Microsoft, Google Do Battle for TwitterBy Sharon Linsenbach | Print
Who will be the first to make a search-advertising deal with Twitter? The prize may be dominance in both the online advertising and social networking worlds.
Google and Microsoft are in an all-out battle to be the first to make a search-advertising deal with Twitter, technology news and opinion site All Things D reported Thursday. Twitter's search potential has been coveted since it acquired third-party search app Summize and integrated it into its own site.
Currently, according to industry statistics, Google dominates the general search market, with Microsoft struggling to move up from third place.
Twitter currently serves no ads, search or otherwise, with the exception of the rare "sponsored" company such as ExecTweets.
Of course, the question of whether Twitter will continue its explosive growth or fizzle out into a once-hyped fad has caused both Microsoft and Google some consternation, sources say. Considering how tight IT budgets are these days, it's certainly prudent that even a huge tech company such as Microsoft or Google would want to ensure they’d get a significant return on investment, analysts say.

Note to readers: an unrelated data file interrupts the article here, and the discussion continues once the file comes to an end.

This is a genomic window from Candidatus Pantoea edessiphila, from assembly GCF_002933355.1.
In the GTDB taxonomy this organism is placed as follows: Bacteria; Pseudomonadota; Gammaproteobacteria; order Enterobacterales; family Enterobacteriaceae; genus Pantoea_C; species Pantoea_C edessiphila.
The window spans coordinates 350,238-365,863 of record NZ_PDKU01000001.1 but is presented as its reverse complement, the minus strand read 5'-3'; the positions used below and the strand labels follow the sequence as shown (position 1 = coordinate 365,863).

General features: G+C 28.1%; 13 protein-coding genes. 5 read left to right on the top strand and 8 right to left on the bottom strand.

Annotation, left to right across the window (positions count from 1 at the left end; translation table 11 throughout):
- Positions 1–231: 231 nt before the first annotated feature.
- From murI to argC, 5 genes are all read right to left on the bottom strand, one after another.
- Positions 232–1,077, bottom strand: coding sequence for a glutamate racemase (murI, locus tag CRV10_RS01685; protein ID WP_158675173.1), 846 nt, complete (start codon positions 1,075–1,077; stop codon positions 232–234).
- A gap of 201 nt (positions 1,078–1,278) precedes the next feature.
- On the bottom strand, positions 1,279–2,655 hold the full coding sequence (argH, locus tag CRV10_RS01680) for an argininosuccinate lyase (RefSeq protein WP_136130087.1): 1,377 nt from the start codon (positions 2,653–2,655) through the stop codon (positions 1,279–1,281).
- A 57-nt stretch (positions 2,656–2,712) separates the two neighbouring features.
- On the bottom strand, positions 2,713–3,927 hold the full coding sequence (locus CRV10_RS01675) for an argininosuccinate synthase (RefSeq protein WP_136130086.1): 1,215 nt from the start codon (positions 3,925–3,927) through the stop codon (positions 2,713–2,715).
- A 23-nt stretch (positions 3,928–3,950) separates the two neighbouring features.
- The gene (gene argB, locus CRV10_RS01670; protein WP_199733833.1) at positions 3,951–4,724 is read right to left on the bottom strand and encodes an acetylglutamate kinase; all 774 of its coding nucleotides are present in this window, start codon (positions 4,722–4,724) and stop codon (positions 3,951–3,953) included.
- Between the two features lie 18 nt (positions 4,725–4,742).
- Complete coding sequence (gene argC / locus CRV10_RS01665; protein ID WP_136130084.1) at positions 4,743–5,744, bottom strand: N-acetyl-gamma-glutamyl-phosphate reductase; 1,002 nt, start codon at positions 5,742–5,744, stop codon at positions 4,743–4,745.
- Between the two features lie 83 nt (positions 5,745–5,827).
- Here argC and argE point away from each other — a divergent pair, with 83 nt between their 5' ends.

Earlier this month, unconfirmed reports swirled that Google would buy Twitter, after purchasing two other short messaging services: Dodgeball, which was eventually shut down, and Jaiku, a once-direct Twitter competitor with a now-uncertain future.
And Google’s normal pattern is to spot trends early and jump on them, such as with the firm’s acquisition of Blogger and YouTube. Twitter CEO Evan Williams already has ties to Google, having sold Blogger to the search giant in February 2003.
Microsoft, meanwhile, has a $240 million stake in Facebook (yet another suitor angling for Twitter) as well as display ad deals with both Facebook and Digg. What’s really heating up this competition is that when Microsoft made its $240 million investment, Google was widely rumored to be vying for a piece of the social networking site as well.
The king of the social networking world remains Facebook, which
welcomed its 200 millionth active member this week. While a remarkable
community building achievement, analysts say Facebook remains
unprofitable and struggling to find a viable recurring revenue model.